What Is Pancreatitis?
How Is Pancreatitis Treated? continued...
People with acute pancreatitis are primarily treated with intravenous fluids and pain medications in the hospital. In up to 25% of patients, the pancreatitis can be severe and patients may need to be admitted to an intensive care unit (ICU). In the ICU, the patient is closely monitored, because pancreatitis can cause damage to the heart, lungs, or kidneys. Some cases of severe pancreatitis can result in death of pancreatic tissue (pancreatic necrosis). In these cases, surgery may be necessary to remove the damaged tissue if a secondary infection develops.
An acute attack of pancreatitis usually lasts only a few days, unless it is complicated by necrosis or fluid collections in or around the gland. An acute attack of pancreatitis caused by gallstones may require removal of the gallbladder or endoscopic surgery of the bile duct. After the gallstones are removed and the inflammation subsides, the pancreas usually returns to normal.
Pancreatic or gallbladder surgery can sometimes be performed as laparoscopic, or "minimally invasive," procedures. During laparoscopic surgery, small (usually 5- to 10-millimeter) incisions are made in the abdomen. The laparoscope and surgical instruments are inserted through these incisions. The surgeon is guided by the laparoscope, which transmits a picture of the internal organs on a monitor. The advantages of laparoscopic surgery include smaller incisions, less risk of infection, less pain and scarring, and a more rapid recovery.
Treatment for chronic pancreatitis
Chronic pancreatitis can be somewhat difficult to treat. Doctors will try to relieve the patient's pain and improve the nutritional and metabolic problems that result from loss of pancreatic function. Patients are generally given pancreatic enzymes or insulin, if these substances are not being secreted or released by the pancreas. Pancreatic enzyme pills are usually prescribed to be taken with meals to aid in nutrient absorption. A low-fat diet may also be helpful.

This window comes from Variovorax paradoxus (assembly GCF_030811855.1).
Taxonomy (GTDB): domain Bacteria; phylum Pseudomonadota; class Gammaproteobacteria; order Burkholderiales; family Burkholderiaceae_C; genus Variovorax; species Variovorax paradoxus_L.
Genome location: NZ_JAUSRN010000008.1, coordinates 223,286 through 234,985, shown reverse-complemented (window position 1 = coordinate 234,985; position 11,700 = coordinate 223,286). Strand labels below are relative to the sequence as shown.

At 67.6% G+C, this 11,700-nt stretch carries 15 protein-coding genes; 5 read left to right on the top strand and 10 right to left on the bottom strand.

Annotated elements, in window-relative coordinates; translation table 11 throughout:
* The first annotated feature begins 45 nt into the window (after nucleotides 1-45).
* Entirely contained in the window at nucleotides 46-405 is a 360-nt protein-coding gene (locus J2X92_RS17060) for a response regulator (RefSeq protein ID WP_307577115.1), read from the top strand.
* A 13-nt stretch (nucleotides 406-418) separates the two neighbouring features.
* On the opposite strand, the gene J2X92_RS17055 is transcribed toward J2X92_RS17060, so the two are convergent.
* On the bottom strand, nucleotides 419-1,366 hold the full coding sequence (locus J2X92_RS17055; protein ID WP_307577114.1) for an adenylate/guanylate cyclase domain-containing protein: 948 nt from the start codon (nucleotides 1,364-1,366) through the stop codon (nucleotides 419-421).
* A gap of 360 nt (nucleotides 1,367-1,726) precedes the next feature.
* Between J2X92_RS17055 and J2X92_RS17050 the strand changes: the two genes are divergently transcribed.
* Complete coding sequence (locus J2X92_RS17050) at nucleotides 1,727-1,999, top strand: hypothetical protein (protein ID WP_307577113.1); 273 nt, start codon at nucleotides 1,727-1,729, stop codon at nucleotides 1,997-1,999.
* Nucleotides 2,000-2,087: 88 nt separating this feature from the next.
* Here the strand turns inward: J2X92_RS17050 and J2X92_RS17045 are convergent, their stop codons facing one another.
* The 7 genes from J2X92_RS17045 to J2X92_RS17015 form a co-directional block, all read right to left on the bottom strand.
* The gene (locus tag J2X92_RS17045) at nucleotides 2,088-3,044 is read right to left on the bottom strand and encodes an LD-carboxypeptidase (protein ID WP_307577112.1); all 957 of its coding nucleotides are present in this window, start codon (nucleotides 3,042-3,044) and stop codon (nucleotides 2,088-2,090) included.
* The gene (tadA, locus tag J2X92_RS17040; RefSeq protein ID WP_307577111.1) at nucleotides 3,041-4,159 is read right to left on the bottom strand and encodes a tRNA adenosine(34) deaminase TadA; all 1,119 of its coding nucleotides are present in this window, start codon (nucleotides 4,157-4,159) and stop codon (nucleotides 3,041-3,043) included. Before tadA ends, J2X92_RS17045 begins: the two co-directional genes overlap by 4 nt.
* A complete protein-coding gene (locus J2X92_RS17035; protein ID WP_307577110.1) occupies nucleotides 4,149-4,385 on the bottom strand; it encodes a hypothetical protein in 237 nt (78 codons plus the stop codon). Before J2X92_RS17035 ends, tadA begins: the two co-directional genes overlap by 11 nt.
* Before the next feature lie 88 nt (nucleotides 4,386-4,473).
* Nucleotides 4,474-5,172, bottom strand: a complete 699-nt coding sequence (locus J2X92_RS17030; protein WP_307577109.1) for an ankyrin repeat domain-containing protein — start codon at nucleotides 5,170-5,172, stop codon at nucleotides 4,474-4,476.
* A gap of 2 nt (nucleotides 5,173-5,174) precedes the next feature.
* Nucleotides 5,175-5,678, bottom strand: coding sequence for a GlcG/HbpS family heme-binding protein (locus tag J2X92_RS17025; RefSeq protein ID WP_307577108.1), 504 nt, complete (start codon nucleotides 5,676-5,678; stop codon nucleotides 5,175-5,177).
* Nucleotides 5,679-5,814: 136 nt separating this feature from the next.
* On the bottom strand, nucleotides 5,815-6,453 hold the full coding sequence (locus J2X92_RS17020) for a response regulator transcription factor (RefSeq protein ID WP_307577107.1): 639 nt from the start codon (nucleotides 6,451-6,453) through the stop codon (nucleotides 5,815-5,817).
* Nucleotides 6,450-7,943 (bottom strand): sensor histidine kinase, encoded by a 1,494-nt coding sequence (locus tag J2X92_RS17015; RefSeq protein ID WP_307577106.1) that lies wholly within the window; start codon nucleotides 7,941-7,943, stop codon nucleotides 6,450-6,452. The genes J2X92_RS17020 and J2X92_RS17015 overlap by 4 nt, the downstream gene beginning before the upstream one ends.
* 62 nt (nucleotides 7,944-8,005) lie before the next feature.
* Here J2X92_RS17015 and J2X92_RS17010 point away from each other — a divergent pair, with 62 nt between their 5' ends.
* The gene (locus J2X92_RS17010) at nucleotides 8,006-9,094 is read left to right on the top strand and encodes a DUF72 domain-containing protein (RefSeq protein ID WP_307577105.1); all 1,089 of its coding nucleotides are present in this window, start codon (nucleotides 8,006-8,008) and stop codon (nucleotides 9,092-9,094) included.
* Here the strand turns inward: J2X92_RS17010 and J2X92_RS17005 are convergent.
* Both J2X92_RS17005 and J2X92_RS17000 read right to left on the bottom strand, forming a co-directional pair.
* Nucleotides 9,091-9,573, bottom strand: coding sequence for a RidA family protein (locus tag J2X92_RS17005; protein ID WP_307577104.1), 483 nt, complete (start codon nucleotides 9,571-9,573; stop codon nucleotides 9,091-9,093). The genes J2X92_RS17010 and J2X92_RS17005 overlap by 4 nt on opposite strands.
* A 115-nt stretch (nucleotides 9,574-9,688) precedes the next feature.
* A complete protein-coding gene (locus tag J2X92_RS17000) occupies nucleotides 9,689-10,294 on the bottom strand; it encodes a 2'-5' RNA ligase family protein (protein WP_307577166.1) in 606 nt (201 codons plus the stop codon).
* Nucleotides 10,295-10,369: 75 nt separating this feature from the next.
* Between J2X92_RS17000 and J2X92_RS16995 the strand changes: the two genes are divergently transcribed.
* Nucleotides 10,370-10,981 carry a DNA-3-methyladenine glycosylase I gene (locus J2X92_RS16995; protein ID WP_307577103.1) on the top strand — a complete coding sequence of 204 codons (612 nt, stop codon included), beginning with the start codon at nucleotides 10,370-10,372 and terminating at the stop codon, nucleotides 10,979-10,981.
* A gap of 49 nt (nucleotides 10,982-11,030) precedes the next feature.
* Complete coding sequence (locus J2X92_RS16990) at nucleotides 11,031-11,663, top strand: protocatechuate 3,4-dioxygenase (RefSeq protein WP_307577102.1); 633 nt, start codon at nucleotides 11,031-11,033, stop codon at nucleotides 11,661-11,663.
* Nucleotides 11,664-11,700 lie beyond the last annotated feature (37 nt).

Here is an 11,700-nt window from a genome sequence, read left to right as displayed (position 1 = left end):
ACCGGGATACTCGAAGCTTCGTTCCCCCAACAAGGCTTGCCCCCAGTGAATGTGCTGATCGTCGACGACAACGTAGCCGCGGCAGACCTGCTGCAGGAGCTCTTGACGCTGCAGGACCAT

Surgery may help relieve abdominal pain, restore drainage of pancreatic secretions, treat chronic pancreatitis caused by blockage of the pancreatic duct, or reduce the frequency of attacks.
Patients must stop drinking alcoholic beverages and smoking, follow their doctor and dietitian's dietary recommendations, and take the proper medications in order to have fewer and milder attacks of pancreatitis.
Can Pancreatitis Be Prevented?
Because most cases of pancreatitis are caused by alcohol abuse, prevention is directed at responsible drinking, or no drinking at all. If heavy drinking is a concern, talk to your doctor or health care provider about a referral to an alcohol treatment center. In addition, you may benefit from a support group such as Alcoholics Anonymous.